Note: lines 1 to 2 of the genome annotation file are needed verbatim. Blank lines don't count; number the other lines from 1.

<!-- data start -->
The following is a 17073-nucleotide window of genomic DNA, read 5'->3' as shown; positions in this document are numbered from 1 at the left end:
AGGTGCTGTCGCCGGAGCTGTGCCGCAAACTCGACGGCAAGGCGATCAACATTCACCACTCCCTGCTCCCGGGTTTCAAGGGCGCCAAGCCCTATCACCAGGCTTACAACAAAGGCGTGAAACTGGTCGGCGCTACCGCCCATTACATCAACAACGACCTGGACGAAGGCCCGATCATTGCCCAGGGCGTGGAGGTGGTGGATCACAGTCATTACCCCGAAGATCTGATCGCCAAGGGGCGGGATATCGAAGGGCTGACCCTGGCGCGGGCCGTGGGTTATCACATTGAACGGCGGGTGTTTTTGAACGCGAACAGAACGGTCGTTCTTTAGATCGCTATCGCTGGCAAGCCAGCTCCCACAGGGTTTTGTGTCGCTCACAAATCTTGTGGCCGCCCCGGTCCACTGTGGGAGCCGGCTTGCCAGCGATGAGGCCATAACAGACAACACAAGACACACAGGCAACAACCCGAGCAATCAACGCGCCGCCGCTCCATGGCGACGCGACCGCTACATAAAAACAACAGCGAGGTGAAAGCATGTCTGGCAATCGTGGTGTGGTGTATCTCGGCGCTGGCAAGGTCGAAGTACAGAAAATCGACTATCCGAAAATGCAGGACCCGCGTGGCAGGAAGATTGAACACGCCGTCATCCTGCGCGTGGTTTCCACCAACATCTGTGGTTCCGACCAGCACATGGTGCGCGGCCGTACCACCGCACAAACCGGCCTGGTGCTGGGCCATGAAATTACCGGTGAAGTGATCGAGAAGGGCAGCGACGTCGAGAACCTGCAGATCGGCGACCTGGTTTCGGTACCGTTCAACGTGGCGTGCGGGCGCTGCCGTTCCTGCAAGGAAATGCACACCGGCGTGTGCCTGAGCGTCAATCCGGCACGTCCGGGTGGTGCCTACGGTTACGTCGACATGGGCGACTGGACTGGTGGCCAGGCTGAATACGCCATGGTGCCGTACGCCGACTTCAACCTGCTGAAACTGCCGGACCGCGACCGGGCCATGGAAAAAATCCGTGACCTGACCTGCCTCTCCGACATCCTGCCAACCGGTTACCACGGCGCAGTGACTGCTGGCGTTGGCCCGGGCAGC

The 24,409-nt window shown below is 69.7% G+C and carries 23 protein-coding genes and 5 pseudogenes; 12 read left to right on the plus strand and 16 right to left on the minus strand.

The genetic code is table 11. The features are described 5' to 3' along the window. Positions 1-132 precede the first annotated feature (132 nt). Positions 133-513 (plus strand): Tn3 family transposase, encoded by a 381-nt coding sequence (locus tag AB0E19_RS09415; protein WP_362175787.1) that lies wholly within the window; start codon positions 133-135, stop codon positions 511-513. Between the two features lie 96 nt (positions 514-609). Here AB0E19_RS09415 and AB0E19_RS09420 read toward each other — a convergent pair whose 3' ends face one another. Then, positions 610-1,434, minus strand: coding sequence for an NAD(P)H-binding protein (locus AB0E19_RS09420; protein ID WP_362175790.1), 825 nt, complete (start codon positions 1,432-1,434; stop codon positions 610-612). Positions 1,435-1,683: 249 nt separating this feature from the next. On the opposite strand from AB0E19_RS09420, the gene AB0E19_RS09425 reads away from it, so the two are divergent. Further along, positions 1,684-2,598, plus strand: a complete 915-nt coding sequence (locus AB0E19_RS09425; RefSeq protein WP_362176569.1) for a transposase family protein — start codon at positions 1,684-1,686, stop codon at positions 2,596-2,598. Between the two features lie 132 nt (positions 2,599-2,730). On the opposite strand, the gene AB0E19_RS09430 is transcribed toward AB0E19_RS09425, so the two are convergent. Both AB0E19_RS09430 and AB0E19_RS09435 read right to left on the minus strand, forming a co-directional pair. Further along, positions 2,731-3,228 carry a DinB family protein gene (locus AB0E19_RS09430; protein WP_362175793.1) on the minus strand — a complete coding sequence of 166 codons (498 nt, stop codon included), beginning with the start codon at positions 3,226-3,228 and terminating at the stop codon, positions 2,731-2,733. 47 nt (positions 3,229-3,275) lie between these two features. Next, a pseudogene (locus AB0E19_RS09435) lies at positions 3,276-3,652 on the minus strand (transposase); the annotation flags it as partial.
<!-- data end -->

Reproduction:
The following is a 17073-nucleotide window of genomic DNA, read 5'->3' as shown; positions in this document are numbered from 1 at the left end:
AGGTGCTGTCGCCGGAGCTGTGCCGCAAACTCGACGGCAAGGCGATCAACATTCACCACTCCCTGCTCCCGGGTTTCAAGGGCGCCAAGCCCTATCACCAGGCTTACAACAAAGGCGTGAAACTGGTCGGCGCTACCGCCCATTACATCAACAACGACCTGGACGAAGGCCCGATCATTGCCCAGGGCGTGGAGGTGGTGGATCACAGTCATTACCCCGAAGATCTGATCGCCAAGGGGCGGGATATCGAAGGGCTGACCCTGGCGCGGGCCGTGGGTTATCACATTGAACGGCGGGTGTTTTTGAACGCGAACAGAACGGTCGTTCTTTAGATCGCTATCGCTGGCAAGCCAGCTCCCACAGGGTTTTGTGTCGCTCACAAATCTTGTGGCCGCCCCGGTCCACTGTGGGAGCCGGCTTGCCAGCGATGAGGCCATAACAGACAACACAAGACACACAGGCAACAACCCGAGCAATCAACGCGCCGCCGCTCCATGGCGACGCGACCGCTACATAAAAACAACAGCGAGGTGAAAGCATGTCTGGCAATCGTGGTGTGGTGTATCTCGGCGCTGGCAAGGTCGAAGTACAGAAAATCGACTATCCGAAAATGCAGGACCCGCGTGGCAGGAAGATTGAACACGCCGTCATCCTGCGCGTGGTTTCCACCAACATCTGTGGTTCCGACCAGCACATGGTGCGCGGCCGTACCACCGCACAAACCGGCCTGGTGCTGGGCCATGAAATTACCGGTGAAGTGATCGAGAAGGGCAGCGACGTCGAGAACCTGCAGATCGGCGACCTGGTTTCGGTACCGTTCAACGTGGCGTGCGGGCGCTGCCGTTCCTGCAAGGAAATGCACACCGGCGTGTGCCTGAGCGTCAATCCGGCACGTCCGGGTGGTGCCTACGGTTACGTCGACATGGGCGACTGGACTGGTGGCCAGGCTGAATACGCCATGGTGCCGTACGCCGACTTCAACCTGCTGAAACTGCCGGACCGCGACCGGGCCATGGAAAAAATCCGTGACCTGACCTGCCTCTCCGACATCCTGCCAACCGGTTACCACGGCGCAGTGACTGCTGGCGTTGGCCCGGGCAGC